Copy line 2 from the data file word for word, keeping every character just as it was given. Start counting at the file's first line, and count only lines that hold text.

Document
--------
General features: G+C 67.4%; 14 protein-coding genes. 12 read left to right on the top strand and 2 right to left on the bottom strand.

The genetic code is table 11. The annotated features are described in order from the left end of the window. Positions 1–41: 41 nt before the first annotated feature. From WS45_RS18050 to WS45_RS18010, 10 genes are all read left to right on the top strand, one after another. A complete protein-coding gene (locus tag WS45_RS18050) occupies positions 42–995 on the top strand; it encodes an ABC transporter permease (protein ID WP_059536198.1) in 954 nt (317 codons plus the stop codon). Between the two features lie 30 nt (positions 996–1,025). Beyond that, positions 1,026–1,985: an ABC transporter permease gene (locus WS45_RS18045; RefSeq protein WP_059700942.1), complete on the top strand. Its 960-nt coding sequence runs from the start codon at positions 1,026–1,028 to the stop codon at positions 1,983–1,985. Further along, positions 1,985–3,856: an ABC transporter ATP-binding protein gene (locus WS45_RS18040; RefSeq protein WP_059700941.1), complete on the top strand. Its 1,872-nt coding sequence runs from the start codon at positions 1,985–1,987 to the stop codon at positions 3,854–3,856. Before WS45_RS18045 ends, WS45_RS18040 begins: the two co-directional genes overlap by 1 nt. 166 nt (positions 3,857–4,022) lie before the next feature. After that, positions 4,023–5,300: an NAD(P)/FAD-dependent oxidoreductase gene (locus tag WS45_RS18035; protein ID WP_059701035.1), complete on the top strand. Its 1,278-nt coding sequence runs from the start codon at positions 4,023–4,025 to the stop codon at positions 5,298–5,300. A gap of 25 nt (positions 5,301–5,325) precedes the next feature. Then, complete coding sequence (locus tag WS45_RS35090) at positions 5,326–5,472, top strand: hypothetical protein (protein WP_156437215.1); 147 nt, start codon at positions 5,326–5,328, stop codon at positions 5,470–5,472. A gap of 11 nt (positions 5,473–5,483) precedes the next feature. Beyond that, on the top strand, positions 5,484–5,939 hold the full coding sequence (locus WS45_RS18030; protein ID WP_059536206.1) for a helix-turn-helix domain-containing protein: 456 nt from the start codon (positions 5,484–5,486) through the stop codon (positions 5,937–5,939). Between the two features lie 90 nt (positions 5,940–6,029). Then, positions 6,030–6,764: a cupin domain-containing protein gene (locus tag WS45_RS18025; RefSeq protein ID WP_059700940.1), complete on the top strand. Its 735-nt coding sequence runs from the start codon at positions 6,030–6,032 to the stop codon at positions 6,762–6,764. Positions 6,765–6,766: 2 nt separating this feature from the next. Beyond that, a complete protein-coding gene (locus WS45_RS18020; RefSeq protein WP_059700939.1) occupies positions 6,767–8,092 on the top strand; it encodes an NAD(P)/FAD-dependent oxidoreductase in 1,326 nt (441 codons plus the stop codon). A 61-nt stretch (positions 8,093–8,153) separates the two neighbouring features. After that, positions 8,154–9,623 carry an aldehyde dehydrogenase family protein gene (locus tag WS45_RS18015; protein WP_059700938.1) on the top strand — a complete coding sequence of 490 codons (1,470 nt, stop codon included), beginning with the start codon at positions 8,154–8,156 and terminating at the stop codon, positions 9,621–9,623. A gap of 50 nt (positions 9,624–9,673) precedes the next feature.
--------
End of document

The genetic code is table 11. The annotated features are described in order from the left end of the window. Positions 1–41: 41 nt before the first annotated feature. From WS45_RS18050 to WS45_RS18010, 10 genes are all read left to right on the top strand, one after another. A complete protein-coding gene (locus tag WS45_RS18050) occupies positions 42–995 on the top strand; it encodes an ABC transporter permease (protein ID WP_059536198.1) in 954 nt (317 codons plus the stop codon). Between the two features lie 30 nt (positions 996–1,025). Beyond that, positions 1,026–1,985: an ABC transporter permease gene (locus WS45_RS18045; RefSeq protein WP_059700942.1), complete on the top strand. Its 960-nt coding sequence runs from the start codon at positions 1,026–1,028 to the stop codon at positions 1,983–1,985. Further along, positions 1,985–3,856: an ABC transporter ATP-binding protein gene (locus WS45_RS18040; RefSeq protein WP_059700941.1), complete on the top strand. Its 1,872-nt coding sequence runs from the start codon at positions 1,985–1,987 to the stop codon at positions 3,854–3,856. Before WS45_RS18045 ends, WS45_RS18040 begins: the two co-directional genes overlap by 1 nt. 166 nt (positions 3,857–4,022) lie before the next feature. After that, positions 4,023–5,300: an NAD(P)/FAD-dependent oxidoreductase gene (locus tag WS45_RS18035; protein ID WP_059701035.1), complete on the top strand. Its 1,278-nt coding sequence runs from the start codon at positions 4,023–4,025 to the stop codon at positions 5,298–5,300. A gap of 25 nt (positions 5,301–5,325) precedes the next feature. Then, complete coding sequence (locus tag WS45_RS35090) at positions 5,326–5,472, top strand: hypothetical protein (protein WP_156437215.1); 147 nt, start codon at positions 5,326–5,328, stop codon at positions 5,470–5,472. A gap of 11 nt (positions 5,473–5,483) precedes the next feature. Beyond that, on the top strand, positions 5,484–5,939 hold the full coding sequence (locus WS45_RS18030; protein ID WP_059536206.1) for a helix-turn-helix domain-containing protein: 456 nt from the start codon (positions 5,484–5,486) through the stop codon (positions 5,937–5,939). Between the two features lie 90 nt (positions 5,940–6,029). Then, positions 6,030–6,764: a cupin domain-containing protein gene (locus tag WS45_RS18025; RefSeq protein ID WP_059700940.1), complete on the top strand. Its 735-nt coding sequence runs from the start codon at positions 6,030–6,032 to the stop codon at positions 6,762–6,764. Positions 6,765–6,766: 2 nt separating this feature from the next. Beyond that, a complete protein-coding gene (locus WS45_RS18020; RefSeq protein WP_059700939.1) occupies positions 6,767–8,092 on the top strand; it encodes an NAD(P)/FAD-dependent oxidoreductase in 1,326 nt (441 codons plus the stop codon). A 61-nt stretch (positions 8,093–8,153) separates the two neighbouring features. After that, positions 8,154–9,623 carry an aldehyde dehydrogenase family protein gene (locus tag WS45_RS18015; protein WP_059700938.1) on the top strand — a complete coding sequence of 490 codons (1,470 nt, stop codon included), beginning with the start codon at positions 8,154–8,156 and terminating at the stop codon, positions 9,621–9,623. A gap of 50 nt (positions 9,624–9,673) precedes the next feature.